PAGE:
alcohol, and following safe navigation rules. Together we can save lives 
and ensure that boating remains an enjoyable activity--for ourselves and 
for our loved ones.
In recognition of the importance of safe boating practices, the 
Congress, by joint resolution approved June 4, 1958 (36 U.S.C. 161), as 
amended, has authorized and requested the President to proclaim annually 
the seven-day period prior to Memorial Day as ``National Safe Boating 
Week.''
NOW, THEREFORE, I, WILLIAM J. CLINTON, President of the United States of 
America, do hereby proclaim May 16 through May 22, 1998, as National 
Safe Boating Week. I encourage the Governors of the 50 States and the 
Commonwealth of Puerto Rico, and officials of other areas subject to the 
jurisdiction of the United States, to join in observing this occasion 
and to urge all Americans to practice safe boating not only during this 
week, but also throughout the year.
IN WITNESS WHEREOF, I have hereunto set my hand this fourteenth day of 
May, in the year of our Lord nineteen hundred and ninety-eight, and of 
the Independence of the United States of America the two hundred and 
twenty-second.
                                                    WILLIAM J. CLINTON  



Proclamation 7097 of May 15, 1998

World Trade Week, 1998

By the President of the United States of America

A Proclamation

The American economy is experiencing its longest period of sustained 
growth in more than a generation, with more than 15 million new jobs, 
the lowest unemployment rate since 1970, and the lowest inflation rate 
in more than 30 years. Much of this economic expansion can be attributed 
to our overseas trade. Today, America is the world's leading exporter. 
Our exports sustain 12 million jobs--jobs that on average, pay more than 
jobs not tied to exports. The extraordinary vigor of America's economy 
reflects the 1998 theme of World Trade Week: ``Exporting Pays Off.''
Our unparalleled capacity to develop and market high-technology products 
and processes has given us a strong competitive edge in the 
international marketplace in everything from aerospace to agriculture. 
Americans have led the world into the Information Age, and we are poised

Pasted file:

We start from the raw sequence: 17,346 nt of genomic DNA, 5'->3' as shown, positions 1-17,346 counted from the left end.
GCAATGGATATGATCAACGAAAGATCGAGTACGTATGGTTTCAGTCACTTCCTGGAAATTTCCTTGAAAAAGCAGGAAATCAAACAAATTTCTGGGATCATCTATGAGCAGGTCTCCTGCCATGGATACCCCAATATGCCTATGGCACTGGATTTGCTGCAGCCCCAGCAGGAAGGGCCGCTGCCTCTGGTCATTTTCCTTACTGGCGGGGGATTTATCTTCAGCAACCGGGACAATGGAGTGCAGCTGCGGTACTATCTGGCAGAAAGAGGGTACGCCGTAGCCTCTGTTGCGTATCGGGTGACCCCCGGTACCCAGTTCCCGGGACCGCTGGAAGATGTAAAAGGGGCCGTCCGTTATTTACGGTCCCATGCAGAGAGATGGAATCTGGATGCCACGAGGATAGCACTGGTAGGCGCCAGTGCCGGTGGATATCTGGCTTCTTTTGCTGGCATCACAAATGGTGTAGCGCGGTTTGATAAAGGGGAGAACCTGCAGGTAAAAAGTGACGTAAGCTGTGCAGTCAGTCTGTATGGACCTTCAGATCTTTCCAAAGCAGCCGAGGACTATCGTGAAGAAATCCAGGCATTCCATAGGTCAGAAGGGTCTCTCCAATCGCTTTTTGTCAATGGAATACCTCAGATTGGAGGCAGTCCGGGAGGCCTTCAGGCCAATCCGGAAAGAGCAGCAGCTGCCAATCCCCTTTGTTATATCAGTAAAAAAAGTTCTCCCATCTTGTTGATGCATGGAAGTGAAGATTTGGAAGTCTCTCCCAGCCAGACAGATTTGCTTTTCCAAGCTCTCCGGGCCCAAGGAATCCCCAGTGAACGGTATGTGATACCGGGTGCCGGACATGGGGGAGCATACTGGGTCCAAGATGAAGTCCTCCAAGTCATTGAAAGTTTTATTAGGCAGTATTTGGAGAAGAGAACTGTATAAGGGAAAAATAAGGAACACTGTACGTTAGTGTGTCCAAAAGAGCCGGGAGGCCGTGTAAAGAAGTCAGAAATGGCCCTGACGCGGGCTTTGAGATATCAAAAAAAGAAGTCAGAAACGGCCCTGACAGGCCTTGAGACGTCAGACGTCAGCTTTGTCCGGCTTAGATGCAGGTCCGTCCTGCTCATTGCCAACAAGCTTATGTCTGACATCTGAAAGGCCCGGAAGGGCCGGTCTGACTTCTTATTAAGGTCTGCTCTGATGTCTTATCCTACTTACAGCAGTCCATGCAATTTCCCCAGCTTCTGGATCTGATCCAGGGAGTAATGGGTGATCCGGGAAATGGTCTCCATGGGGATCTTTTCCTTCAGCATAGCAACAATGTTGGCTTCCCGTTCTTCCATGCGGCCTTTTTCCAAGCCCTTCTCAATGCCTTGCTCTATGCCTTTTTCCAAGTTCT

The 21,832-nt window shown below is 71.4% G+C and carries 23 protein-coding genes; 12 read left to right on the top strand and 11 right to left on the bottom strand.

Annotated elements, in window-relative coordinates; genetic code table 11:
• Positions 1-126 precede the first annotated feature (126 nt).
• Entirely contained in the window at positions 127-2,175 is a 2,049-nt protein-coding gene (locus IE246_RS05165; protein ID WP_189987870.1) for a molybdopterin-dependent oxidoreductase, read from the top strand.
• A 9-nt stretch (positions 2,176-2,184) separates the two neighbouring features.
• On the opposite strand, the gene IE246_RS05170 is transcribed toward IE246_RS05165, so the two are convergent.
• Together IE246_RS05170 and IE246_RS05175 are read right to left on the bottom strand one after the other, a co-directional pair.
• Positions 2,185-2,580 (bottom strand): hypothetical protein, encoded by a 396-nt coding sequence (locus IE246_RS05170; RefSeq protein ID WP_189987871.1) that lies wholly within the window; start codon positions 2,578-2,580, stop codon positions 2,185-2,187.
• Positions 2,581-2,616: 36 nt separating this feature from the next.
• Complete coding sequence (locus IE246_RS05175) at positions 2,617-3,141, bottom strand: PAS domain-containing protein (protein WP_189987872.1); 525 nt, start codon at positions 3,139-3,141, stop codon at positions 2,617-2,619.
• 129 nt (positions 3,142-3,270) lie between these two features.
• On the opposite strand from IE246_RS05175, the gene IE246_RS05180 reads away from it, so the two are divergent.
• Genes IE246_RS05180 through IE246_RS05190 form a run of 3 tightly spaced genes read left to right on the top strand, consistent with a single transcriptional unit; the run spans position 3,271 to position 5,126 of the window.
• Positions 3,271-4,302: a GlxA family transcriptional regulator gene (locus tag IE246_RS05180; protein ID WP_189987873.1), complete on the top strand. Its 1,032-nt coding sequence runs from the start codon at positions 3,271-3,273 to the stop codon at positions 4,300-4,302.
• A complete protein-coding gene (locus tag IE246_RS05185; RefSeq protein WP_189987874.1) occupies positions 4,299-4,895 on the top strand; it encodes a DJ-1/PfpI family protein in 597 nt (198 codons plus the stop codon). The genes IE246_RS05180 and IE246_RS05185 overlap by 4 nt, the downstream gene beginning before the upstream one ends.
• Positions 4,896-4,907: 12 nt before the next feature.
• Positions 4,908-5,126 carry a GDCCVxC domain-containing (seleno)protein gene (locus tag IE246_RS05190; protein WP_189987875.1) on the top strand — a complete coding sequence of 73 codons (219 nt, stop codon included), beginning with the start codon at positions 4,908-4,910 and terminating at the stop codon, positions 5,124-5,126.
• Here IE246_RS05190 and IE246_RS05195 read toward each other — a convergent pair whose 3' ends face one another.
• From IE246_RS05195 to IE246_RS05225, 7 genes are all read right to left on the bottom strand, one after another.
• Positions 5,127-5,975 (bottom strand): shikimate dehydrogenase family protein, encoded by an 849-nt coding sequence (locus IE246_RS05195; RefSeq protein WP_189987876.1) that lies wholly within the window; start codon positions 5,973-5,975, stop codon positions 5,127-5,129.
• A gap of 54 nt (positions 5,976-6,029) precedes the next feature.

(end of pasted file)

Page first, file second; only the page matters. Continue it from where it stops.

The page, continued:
to lead it into an exciting new era of electronic commerce. Also central 
to our success in the global economy has been our ability to open 
foreign markets for American goods and services. During the past 5 
years, my Administration has negotiated more than 240 new trade 
agreements and strengthened efforts to eliminate unfair trading 
practices in order to help American workers and businesses compete in an 
international arena that is open and fair and where trade rules are 
enforced.

[[Page 42]]

To keep America growing, and to maintain our leadership in the global 
economy, we must expand our exports. We must sustain our advantage in 
information and other technologies by creating a business climate that 
encourages investment, by continuing our support of education and 
research in basic science and technology, and by ensuring that American 
workers are the best-educated and best-trained work force in the world. 
The Bureau of Labor Statistics estimates that we will need more than a 
million new high-skilled workers during the next 10 years to power the 
information technology field. We must provide working Americans with the 
skills and training they need to seize these promising employment 
opportunities.
Our exports and our economic strength depend upon our access to an open, 
stable, and growing world market. The nations of the world are becoming 
increasingly intertwined in a global economy. We must continue our 
efforts to remove foreign barriers to American goods and services, to 
open new markets, and to keep them open. This week, I will travel to 
Geneva, Switzerland and address the World Trade Organization to 
underline just how important free and open trade is to our future 
prosperity. Fast-track trade authority has been a crucial tool in this 
endeavor in the past, and it will become increasingly important to our 
ability to compete in the future with other countries for new markets, 
new contracts, and new jobs. This traditional trading authority will